The Creation of Non-Warring Peace Systems as a Form of Peacebuilding
|Starts:||14:00 3 Apr 2014|
|Ends:||17:00 3 Apr 2014|
|What is it:||Workshop|
|Organiser:||School of Arts, Languages and Cultures|
|Who is it for:||Current University students, University staff|
The workshop includes a talk by Douglas P. Fry, and an afternoon's debate about implications for Peacebuilding. The topic of Douglas’ talk is as follows:.
War is not always present in human societies. Peace systems, defined as groups of neighbouring societies that do not make war on each other, exist on different continents.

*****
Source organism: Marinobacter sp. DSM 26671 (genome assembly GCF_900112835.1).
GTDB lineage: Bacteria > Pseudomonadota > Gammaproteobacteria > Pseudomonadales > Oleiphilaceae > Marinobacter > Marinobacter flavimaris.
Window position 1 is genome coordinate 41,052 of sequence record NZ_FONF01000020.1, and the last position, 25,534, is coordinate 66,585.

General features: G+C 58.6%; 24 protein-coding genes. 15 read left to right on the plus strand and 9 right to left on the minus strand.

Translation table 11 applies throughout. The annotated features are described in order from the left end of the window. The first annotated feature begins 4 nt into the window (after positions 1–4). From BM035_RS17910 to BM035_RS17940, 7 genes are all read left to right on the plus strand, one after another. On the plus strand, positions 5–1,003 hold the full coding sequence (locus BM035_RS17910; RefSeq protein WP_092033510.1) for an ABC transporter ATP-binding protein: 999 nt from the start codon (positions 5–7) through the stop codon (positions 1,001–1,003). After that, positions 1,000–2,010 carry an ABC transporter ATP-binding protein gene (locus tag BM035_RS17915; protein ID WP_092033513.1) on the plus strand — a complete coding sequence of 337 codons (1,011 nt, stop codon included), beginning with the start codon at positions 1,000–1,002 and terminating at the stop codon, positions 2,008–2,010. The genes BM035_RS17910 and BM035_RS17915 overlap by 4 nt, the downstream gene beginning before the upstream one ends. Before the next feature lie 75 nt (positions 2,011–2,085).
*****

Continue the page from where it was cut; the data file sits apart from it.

A comparison of three peace systems—the Upper Xingu River basin tribes of Brazil, the Iroquois Confederacy of upper New York State, and the European Union—highlight six features hypothesized to be important in the creation and maintenance of intersocietal peace:
- an overarching social identity
- interconnections among subgroups
- nonwarring values
- symbolism and ceremonies that reinforce peace, and
- superordinate institutions for conflict management.
The existence of peace systems demonstrates that it is possible to create social systems free of war.
No registration required.
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